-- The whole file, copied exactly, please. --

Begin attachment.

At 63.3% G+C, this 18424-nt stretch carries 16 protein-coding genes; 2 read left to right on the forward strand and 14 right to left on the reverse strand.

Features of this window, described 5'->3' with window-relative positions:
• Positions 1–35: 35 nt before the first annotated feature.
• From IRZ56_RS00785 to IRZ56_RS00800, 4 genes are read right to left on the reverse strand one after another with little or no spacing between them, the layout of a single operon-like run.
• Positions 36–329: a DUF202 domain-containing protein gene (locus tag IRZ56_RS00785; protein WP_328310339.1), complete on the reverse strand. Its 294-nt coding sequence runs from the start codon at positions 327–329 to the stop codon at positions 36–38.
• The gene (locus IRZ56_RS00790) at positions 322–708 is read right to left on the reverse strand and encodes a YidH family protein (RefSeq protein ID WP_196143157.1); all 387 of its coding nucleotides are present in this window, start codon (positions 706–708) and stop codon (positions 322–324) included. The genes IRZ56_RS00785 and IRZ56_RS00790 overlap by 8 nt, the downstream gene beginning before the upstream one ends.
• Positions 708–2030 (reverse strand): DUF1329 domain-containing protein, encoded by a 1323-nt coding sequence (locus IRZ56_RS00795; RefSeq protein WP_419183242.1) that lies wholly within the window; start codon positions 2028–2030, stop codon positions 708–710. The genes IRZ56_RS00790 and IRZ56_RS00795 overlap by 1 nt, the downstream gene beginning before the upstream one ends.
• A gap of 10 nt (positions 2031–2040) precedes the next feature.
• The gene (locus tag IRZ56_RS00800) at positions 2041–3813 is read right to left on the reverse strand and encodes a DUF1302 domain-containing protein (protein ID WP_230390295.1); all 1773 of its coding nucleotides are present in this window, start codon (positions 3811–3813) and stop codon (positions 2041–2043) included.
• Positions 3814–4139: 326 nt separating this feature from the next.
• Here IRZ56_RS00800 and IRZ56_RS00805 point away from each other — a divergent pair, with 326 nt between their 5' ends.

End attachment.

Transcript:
At 63.3% G+C, this 18424-nt stretch carries 16 protein-coding genes; 2 read left to right on the forward strand and 14 right to left on the reverse strand.

Features of this window, described 5'->3' with window-relative positions:
• Positions 1–35: 35 nt before the first annotated feature.
• From IRZ56_RS00785 to IRZ56_RS00800, 4 genes are read right to left on the reverse strand one after another with little or no spacing between them, the layout of a single operon-like run.
• Positions 36–329: a DUF202 domain-containing protein gene (locus tag IRZ56_RS00785; protein WP_328310339.1), complete on the reverse strand. Its 294-nt coding sequence runs from the start codon at positions 327–329 to the stop codon at positions 36–38.
• The gene (locus IRZ56_RS00790) at positions 322–708 is read right to left on the reverse strand and encodes a YidH family protein (RefSeq protein ID WP_196143157.1); all 387 of its coding nucleotides are present in this window, start codon (positions 706–708) and stop codon (positions 322–324) included. The genes IRZ56_RS00785 and IRZ56_RS00790 overlap by 8 nt, the downstream gene beginning before the upstream one ends.
• Positions 708–2030 (reverse strand): DUF1329 domain-containing protein, encoded by a 1323-nt coding sequence (locus IRZ56_RS00795; RefSeq protein WP_419183242.1) that lies wholly within the window; start codon positions 2028–2030, stop codon positions 708–710. The genes IRZ56_RS00790 and IRZ56_RS00795 overlap by 1 nt, the downstream gene beginning before the upstream one ends.
• A gap of 10 nt (positions 2031–2040) precedes the next feature.
• The gene (locus tag IRZ56_RS00800) at positions 2041–3813 is read right to left on the reverse strand and encodes a DUF1302 domain-containing protein (protein ID WP_230390295.1); all 1773 of its coding nucleotides are present in this window, start codon (positions 3811–3813) and stop codon (positions 2041–2043) included.
• Positions 3814–4139: 326 nt separating this feature from the next.
• Here IRZ56_RS00800 and IRZ56_RS00805 point away from each other — a divergent pair, with 326 nt between their 5' ends.